Or why we need to replace optimism with hope…
In the five years since we began the NATURVATION project, nature-based solutions have gone from being the concern of a small policy elite and the academically curious to becoming headline news. Across the world commitments to plant trees are piling up while the climate-saving potential of everything from mangroves to peat bogs are celebrated globally. If the urban is often absent from such promises, it is clear that nature-based solutions are rapidly acquiring hero status in both the biodiversity and climate policy arenas.
This should not really come as a surprise. The hero narrative – in this case where a protagonist is able to defeat the monster that is climate change/the loss of biodiversity/the COVID-19 pandemic and perhaps even all three at once – has dominated the sustainability policy arena over the past three decades. The next COP meeting, the introduction of a carbon tax, a new technology or individual everyday heroes are called upon to save society from impending doom. The result is, as Lesley Head has written about in her book Hope & Grief in the Anthropocene an almost ubiquitous and often relentless call for (techno) optimism and for ‘solutions’ to the problems that we have both created and now must face. For Christiana Figueres, widely credited with enabling the 2015 Paris Agreement, "you do not go at a battle or a challenge with pessimism, because by definition you will not win. So that is why I bring [a] tsunami of optimism to this whole darn thing - because we have to.”
So far, so good you might think. We have a new hero in town – nature-based solutions – and they are super-powered as not only do they offer the potential to tackle climate change, but can do so while also addressing biodiversity and a wide range of sustainability challenges. Yet if we insist on wrapping nature-based solutions in a super-hero cloak, we are already undone. Addressing climate change is a far from heroic tale. It cannot rely on single protagonists with super-powers, and will always be a flawed and incomplete endeavour. Rather than think in terms of heroes and the beasts that they slay, when it comes to our imagination of the powers of nature-based solutions we are better off following the narrative plot of the quest. Here the hero together with many allies, gifts and good fortune sets off on a journey which requires collaboration, cunning and more than a few losses along the way. This a challenging journey, with many setbacks and problems. The protagonist is far from perfect and the end of the quest unclear. It is instead the journey that matters most as through the encounters it lets the protagonist and their associates grow, gain wisdom and come to agreement about how matters can be resolved and the place they call home can thrive.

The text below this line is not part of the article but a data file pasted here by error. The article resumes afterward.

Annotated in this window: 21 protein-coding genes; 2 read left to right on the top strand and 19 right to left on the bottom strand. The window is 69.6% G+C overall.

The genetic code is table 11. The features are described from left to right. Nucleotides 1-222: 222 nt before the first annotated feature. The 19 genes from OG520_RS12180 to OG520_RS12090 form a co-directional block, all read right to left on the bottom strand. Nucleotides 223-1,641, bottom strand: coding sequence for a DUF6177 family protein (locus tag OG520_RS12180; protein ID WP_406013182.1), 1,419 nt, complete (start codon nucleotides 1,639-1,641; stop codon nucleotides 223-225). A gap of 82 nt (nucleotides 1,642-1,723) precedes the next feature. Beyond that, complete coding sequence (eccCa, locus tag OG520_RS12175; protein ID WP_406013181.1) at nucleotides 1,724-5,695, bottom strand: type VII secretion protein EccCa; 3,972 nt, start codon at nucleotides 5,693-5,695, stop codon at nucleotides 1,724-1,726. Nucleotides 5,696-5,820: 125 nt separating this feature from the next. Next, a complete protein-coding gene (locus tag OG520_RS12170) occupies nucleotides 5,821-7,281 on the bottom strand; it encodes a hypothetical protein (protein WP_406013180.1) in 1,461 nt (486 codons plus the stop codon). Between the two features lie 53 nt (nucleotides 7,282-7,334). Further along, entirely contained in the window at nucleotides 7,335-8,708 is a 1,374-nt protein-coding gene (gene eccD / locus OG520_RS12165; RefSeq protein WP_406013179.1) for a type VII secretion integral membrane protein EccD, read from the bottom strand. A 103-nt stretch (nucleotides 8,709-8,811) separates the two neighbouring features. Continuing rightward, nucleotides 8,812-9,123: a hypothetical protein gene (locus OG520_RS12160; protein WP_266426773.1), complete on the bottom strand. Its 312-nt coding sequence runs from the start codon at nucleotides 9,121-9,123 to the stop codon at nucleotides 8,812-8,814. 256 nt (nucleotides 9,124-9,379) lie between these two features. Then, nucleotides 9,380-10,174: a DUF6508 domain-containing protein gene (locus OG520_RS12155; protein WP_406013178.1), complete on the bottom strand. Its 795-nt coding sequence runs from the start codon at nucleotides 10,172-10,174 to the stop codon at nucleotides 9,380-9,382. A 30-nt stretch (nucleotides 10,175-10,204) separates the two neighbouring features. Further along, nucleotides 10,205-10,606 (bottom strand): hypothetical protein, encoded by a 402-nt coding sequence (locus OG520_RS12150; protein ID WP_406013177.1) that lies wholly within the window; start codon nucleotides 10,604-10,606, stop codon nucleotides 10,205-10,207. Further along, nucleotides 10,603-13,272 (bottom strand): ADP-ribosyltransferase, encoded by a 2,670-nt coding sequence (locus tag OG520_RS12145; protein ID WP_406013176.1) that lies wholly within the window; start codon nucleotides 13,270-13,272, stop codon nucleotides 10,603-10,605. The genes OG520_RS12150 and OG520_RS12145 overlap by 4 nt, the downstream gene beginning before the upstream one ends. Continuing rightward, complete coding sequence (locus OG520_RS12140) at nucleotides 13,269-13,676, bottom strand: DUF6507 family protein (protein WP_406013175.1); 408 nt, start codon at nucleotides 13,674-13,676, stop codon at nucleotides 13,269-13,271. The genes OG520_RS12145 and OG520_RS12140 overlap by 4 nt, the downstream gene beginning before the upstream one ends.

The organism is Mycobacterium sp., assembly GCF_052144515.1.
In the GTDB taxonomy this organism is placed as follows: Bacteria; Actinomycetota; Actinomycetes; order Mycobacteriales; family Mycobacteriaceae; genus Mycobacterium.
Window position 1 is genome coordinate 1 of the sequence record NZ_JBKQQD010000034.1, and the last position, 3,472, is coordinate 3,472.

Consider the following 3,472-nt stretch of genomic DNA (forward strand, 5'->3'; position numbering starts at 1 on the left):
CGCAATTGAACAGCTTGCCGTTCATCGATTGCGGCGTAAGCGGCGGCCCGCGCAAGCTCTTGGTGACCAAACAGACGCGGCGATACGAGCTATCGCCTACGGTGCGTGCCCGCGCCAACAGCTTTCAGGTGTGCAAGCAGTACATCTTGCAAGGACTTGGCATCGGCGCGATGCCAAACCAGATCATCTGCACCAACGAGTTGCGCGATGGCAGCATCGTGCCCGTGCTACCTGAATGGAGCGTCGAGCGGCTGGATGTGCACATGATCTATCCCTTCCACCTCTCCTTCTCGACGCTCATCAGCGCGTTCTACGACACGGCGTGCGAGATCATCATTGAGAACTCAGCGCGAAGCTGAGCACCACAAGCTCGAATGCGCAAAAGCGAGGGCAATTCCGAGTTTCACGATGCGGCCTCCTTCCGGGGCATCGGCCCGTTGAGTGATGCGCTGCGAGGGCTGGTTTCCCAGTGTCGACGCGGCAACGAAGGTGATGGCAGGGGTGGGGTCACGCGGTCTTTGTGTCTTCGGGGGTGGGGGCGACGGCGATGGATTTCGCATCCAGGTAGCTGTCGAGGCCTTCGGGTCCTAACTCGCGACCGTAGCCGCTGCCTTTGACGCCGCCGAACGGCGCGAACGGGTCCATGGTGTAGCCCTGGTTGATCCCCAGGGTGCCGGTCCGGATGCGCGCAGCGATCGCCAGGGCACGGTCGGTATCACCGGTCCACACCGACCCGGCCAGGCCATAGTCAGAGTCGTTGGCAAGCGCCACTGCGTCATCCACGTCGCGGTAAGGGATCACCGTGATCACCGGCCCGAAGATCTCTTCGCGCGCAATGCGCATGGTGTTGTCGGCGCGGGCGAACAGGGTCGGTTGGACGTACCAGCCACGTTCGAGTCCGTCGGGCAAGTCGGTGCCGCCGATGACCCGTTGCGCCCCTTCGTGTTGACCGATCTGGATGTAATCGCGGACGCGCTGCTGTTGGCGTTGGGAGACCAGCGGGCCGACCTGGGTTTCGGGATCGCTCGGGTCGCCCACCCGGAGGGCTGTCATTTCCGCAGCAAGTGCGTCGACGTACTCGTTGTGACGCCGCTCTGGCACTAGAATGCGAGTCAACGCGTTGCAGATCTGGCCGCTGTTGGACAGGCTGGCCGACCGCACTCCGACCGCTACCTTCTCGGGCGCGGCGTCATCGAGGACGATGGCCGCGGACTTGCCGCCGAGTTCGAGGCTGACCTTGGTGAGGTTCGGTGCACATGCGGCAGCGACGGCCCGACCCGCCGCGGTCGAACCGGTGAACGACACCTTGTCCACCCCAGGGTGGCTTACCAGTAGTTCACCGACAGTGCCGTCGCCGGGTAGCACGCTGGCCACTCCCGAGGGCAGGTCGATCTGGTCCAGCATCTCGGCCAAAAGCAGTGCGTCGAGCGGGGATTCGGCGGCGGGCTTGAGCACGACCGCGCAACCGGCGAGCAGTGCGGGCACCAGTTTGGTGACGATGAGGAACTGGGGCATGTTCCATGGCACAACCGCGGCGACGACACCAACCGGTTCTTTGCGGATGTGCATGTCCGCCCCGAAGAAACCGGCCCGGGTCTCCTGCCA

Our work in NATURVATION has shown too that nature-based solutions are far from perfect. They have the capacity to address multiple sustainability challenges, but this should not be taken for granted – the right conditions and companions are needed to grow this potential. Nature-based solutions have the possibility of addressing urban problems, of being the hero we are often told to hold out for, but at the same time they can create challenges of their own, such as exacerbating existing urban inequalities or enabling urban growth to proceed unchecked. The tidal wave of optimism that nature-based solutions have attracted in the past five years risks washing away these rather inconvenient truths as it gathers momentum in the run up to COP15 and COP26. While our work provides strong evidence that nature-based solutions can support action for both climate change and biodiversity, it is clear that there is work to be done if these outcomes are to be realised while at the same time enhancing social and environmental justice.
Indeed, our work suggests that just because we should caution against the unabated optimism that is placed in nature-based solutions, does not mean that we should be without hope. As Head (2016: 11) argues, “hope savours the life and world we have, not the world as we wish it to be.” In contrast to the ideal world of optimism, hope has to be crafted, formed and worked at, all the time knowing that things could be otherwise, that disappointment and loss are just around the corner. And in our work across six partner cities in Europe and case-studies around the world, this is how we have seen nature-based solutions take root, in the openings they offer to do and think differently about ourselves and our collective urban future. To have and make hope, even in the face of possible failure.
And as with nature-based solutions, so too with the life of research projects. NATURVATION came into this world as a half formed idea between a few colleagues who wanted a new challenge to gather around, accruing companions along the way in the unlikely settings all the way between a Swedish research panel evaluation meeting and a café in Paris. This has been a quest like no other I have taken, and certainly the journey has had its ups and downs along the way, but it has for me always been a collective project and one through which I have learnt a great deal about what it means to undertake academic leadership in a way that firmly rejects the hero narrative and instead seeks to develop a more collaborative, collective approach to a shared journey and one in which we all can thrive. I will always be grateful to everyone who came on this journey and made our project grow, gain wisdom and resolve some of the key challenges concerning how we can ensure nature-based solutions work to enable diverse and just urban futures.
Harriet Bulkeley is a Professor in the Department of Geography, Durham University and Project Co-ordinator for NATURVATION.